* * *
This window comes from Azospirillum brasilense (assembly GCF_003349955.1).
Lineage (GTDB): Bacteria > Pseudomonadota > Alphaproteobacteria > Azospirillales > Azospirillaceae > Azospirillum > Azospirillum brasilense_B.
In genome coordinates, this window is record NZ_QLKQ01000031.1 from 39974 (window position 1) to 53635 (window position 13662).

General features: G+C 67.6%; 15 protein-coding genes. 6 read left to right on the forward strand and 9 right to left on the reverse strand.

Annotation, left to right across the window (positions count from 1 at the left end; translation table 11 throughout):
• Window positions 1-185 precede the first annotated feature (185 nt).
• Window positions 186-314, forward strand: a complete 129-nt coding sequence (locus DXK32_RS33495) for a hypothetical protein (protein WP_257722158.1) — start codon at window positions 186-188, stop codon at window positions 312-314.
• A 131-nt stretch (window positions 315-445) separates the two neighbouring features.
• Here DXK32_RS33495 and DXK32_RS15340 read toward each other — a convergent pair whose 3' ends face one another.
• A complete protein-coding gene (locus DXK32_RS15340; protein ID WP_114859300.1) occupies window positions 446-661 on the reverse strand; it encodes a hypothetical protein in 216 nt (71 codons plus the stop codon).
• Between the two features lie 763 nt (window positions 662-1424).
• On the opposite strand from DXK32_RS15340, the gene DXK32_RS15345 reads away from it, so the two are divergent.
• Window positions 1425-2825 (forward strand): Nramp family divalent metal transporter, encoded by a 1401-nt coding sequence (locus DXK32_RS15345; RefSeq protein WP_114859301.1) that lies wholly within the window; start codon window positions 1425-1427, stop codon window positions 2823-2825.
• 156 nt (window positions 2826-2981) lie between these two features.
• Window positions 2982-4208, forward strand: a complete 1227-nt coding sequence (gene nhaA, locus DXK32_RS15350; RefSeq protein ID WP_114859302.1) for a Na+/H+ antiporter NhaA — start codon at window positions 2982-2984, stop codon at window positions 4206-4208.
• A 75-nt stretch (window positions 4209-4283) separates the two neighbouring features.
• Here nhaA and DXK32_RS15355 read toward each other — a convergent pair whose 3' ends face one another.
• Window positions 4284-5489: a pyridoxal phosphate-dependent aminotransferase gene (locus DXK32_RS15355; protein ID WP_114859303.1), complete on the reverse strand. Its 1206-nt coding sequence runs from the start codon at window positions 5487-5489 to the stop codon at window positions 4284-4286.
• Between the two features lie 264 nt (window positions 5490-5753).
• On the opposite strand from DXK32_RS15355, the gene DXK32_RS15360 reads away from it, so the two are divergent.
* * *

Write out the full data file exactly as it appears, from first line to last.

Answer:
This window comes from Azospirillum brasilense (assembly GCF_003349955.1).
Lineage (GTDB): Bacteria > Pseudomonadota > Alphaproteobacteria > Azospirillales > Azospirillaceae > Azospirillum > Azospirillum brasilense_B.
In genome coordinates, this window is record NZ_QLKQ01000031.1 from 39974 (window position 1) to 53635 (window position 13662).

General features: G+C 67.6%; 15 protein-coding genes. 6 read left to right on the forward strand and 9 right to left on the reverse strand.

Annotation, left to right across the window (positions count from 1 at the left end; translation table 11 throughout):
• Window positions 1-185 precede the first annotated feature (185 nt).
• Window positions 186-314, forward strand: a complete 129-nt coding sequence (locus DXK32_RS33495) for a hypothetical protein (protein WP_257722158.1) — start codon at window positions 186-188, stop codon at window positions 312-314.
• A 131-nt stretch (window positions 315-445) separates the two neighbouring features.
• Here DXK32_RS33495 and DXK32_RS15340 read toward each other — a convergent pair whose 3' ends face one another.
• A complete protein-coding gene (locus DXK32_RS15340; protein ID WP_114859300.1) occupies window positions 446-661 on the reverse strand; it encodes a hypothetical protein in 216 nt (71 codons plus the stop codon).
• Between the two features lie 763 nt (window positions 662-1424).
• On the opposite strand from DXK32_RS15340, the gene DXK32_RS15345 reads away from it, so the two are divergent.
• Window positions 1425-2825 (forward strand): Nramp family divalent metal transporter, encoded by a 1401-nt coding sequence (locus DXK32_RS15345; RefSeq protein WP_114859301.1) that lies wholly within the window; start codon window positions 1425-1427, stop codon window positions 2823-2825.
• 156 nt (window positions 2826-2981) lie between these two features.
• Window positions 2982-4208, forward strand: a complete 1227-nt coding sequence (gene nhaA, locus DXK32_RS15350; RefSeq protein ID WP_114859302.1) for a Na+/H+ antiporter NhaA — start codon at window positions 2982-2984, stop codon at window positions 4206-4208.
• A 75-nt stretch (window positions 4209-4283) separates the two neighbouring features.
• Here nhaA and DXK32_RS15355 read toward each other — a convergent pair whose 3' ends face one another.
• Window positions 4284-5489: a pyridoxal phosphate-dependent aminotransferase gene (locus DXK32_RS15355; protein ID WP_114859303.1), complete on the reverse strand. Its 1206-nt coding sequence runs from the start codon at window positions 5487-5489 to the stop codon at window positions 4284-4286.
• Between the two features lie 264 nt (window positions 5490-5753).
• On the opposite strand from DXK32_RS15355, the gene DXK32_RS15360 reads away from it, so the two are divergent.